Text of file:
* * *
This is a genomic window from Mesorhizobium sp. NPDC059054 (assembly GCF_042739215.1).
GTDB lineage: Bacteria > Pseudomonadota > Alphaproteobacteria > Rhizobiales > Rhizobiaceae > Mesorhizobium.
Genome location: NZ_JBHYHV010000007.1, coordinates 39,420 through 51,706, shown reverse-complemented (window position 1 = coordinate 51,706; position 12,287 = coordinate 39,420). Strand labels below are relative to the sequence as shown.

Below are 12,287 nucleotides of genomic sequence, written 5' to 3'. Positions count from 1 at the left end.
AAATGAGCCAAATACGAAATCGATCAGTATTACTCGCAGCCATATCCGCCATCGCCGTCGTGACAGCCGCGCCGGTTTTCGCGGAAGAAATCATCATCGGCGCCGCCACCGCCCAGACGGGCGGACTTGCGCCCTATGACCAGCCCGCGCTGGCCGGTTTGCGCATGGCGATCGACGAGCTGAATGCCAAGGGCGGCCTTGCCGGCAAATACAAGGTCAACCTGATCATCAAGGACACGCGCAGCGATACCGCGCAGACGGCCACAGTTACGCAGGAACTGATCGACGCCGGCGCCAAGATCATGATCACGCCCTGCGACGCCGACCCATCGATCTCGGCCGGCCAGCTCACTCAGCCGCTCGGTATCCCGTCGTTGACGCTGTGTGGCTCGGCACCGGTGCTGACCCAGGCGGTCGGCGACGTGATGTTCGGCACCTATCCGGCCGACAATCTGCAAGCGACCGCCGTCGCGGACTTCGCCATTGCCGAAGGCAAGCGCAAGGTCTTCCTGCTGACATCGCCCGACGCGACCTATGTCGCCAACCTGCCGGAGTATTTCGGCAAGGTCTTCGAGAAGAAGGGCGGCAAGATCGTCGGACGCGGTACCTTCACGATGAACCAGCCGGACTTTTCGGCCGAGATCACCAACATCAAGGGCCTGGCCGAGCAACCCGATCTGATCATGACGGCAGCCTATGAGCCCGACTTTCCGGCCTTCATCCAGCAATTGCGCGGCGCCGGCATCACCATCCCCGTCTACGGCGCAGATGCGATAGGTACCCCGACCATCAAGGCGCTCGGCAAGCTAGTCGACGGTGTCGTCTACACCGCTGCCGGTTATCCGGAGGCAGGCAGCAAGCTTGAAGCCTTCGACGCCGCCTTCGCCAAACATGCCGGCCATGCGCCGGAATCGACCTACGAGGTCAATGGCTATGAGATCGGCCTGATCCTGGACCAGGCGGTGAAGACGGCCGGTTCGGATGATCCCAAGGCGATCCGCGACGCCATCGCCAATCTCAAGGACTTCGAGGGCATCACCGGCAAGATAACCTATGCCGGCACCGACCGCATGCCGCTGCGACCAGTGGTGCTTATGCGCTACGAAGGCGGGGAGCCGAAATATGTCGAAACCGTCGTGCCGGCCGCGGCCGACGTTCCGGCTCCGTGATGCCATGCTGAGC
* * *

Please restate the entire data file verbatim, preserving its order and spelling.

This is a genomic window from Mesorhizobium sp. NPDC059054 (assembly GCF_042739215.1).
GTDB lineage: Bacteria > Pseudomonadota > Alphaproteobacteria > Rhizobiales > Rhizobiaceae > Mesorhizobium.
Genome location: NZ_JBHYHV010000007.1, coordinates 39,420 through 51,706, shown reverse-complemented (window position 1 = coordinate 51,706; position 12,287 = coordinate 39,420). Strand labels below are relative to the sequence as shown.

Below are 12,287 nucleotides of genomic sequence, written 5' to 3'. Positions count from 1 at the left end.
AAATGAGCCAAATACGAAATCGATCAGTATTACTCGCAGCCATATCCGCCATCGCCGTCGTGACAGCCGCGCCGGTTTTCGCGGAAGAAATCATCATCGGCGCCGCCACCGCCCAGACGGGCGGACTTGCGCCCTATGACCAGCCCGCGCTGGCCGGTTTGCGCATGGCGATCGACGAGCTGAATGCCAAGGGCGGCCTTGCCGGCAAATACAAGGTCAACCTGATCATCAAGGACACGCGCAGCGATACCGCGCAGACGGCCACAGTTACGCAGGAACTGATCGACGCCGGCGCCAAGATCATGATCACGCCCTGCGACGCCGACCCATCGATCTCGGCCGGCCAGCTCACTCAGCCGCTCGGTATCCCGTCGTTGACGCTGTGTGGCTCGGCACCGGTGCTGACCCAGGCGGTCGGCGACGTGATGTTCGGCACCTATCCGGCCGACAATCTGCAAGCGACCGCCGTCGCGGACTTCGCCATTGCCGAAGGCAAGCGCAAGGTCTTCCTGCTGACATCGCCCGACGCGACCTATGTCGCCAACCTGCCGGAGTATTTCGGCAAGGTCTTCGAGAAGAAGGGCGGCAAGATCGTCGGACGCGGTACCTTCACGATGAACCAGCCGGACTTTTCGGCCGAGATCACCAACATCAAGGGCCTGGCCGAGCAACCCGATCTGATCATGACGGCAGCCTATGAGCCCGACTTTCCGGCCTTCATCCAGCAATTGCGCGGCGCCGGCATCACCATCCCCGTCTACGGCGCAGATGCGATAGGTACCCCGACCATCAAGGCGCTCGGCAAGCTAGTCGACGGTGTCGTCTACACCGCTGCCGGTTATCCGGAGGCAGGCAGCAAGCTTGAAGCCTTCGACGCCGCCTTCGCCAAACATGCCGGCCATGCGCCGGAATCGACCTACGAGGTCAATGGCTATGAGATCGGCCTGATCCTGGACCAGGCGGTGAAGACGGCCGGTTCGGATGATCCCAAGGCGATCCGCGACGCCATCGCCAATCTCAAGGACTTCGAGGGCATCACCGGCAAGATAACCTATGCCGGCACCGACCGCATGCCGCTGCGACCAGTGGTGCTTATGCGCTACGAAGGCGGGGAGCCGAAATATGTCGAAACCGTCGTGCCGGCCGCGGCCGACGTTCCGGCTCCGTGATGCCATGCTGAGC